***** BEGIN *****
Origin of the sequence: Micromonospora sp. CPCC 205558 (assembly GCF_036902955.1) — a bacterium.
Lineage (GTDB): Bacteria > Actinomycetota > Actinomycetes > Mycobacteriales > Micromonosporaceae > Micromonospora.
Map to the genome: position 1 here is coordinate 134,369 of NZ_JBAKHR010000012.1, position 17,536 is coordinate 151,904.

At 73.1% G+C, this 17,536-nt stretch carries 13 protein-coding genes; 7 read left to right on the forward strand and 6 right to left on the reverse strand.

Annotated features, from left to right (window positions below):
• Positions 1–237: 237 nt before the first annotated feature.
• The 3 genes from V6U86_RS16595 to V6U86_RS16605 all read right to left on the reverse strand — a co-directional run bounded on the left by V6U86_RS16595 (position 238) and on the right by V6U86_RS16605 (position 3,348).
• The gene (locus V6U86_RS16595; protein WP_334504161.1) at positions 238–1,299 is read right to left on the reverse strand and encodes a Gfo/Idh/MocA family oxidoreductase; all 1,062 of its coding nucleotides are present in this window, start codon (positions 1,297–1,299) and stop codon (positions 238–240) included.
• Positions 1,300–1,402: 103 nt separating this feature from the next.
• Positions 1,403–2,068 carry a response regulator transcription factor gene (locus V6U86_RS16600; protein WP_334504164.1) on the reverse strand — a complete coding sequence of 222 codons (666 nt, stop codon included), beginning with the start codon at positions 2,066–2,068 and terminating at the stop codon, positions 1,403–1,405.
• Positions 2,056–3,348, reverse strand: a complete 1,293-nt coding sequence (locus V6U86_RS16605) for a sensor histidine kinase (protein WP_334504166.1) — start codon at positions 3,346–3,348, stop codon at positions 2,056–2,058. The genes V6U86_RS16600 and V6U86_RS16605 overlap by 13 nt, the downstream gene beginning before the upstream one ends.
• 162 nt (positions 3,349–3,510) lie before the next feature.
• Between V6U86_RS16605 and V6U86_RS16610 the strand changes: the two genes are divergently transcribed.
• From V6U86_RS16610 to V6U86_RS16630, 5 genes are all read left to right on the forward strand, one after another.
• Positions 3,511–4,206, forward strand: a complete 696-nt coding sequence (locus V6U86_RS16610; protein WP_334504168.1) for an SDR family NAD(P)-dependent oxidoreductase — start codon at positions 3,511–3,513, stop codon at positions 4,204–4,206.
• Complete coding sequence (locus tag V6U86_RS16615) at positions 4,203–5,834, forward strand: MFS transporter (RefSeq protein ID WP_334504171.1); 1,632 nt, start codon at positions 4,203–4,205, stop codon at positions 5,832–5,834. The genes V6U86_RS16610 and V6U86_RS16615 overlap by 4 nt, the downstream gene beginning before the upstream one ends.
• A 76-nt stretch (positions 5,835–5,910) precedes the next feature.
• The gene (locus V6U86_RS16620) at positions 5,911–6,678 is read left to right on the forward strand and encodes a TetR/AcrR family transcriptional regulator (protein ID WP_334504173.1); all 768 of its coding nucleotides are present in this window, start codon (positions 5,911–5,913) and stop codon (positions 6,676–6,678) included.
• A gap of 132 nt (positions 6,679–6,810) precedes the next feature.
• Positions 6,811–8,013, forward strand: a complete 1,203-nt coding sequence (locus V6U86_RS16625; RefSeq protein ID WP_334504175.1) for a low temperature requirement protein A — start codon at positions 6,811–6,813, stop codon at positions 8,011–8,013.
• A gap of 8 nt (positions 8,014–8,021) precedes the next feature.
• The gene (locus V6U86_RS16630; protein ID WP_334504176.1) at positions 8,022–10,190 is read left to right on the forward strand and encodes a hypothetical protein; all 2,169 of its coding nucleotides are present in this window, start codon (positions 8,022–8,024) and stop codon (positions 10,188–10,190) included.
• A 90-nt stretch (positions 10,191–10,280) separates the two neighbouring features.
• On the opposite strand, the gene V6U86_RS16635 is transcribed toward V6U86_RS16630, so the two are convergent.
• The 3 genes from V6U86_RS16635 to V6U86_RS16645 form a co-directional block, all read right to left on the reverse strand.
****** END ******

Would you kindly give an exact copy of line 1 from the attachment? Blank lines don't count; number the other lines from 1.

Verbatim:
Origin of the sequence: Micromonospora sp. CPCC 205558 (assembly GCF_036902955.1) — a bacterium.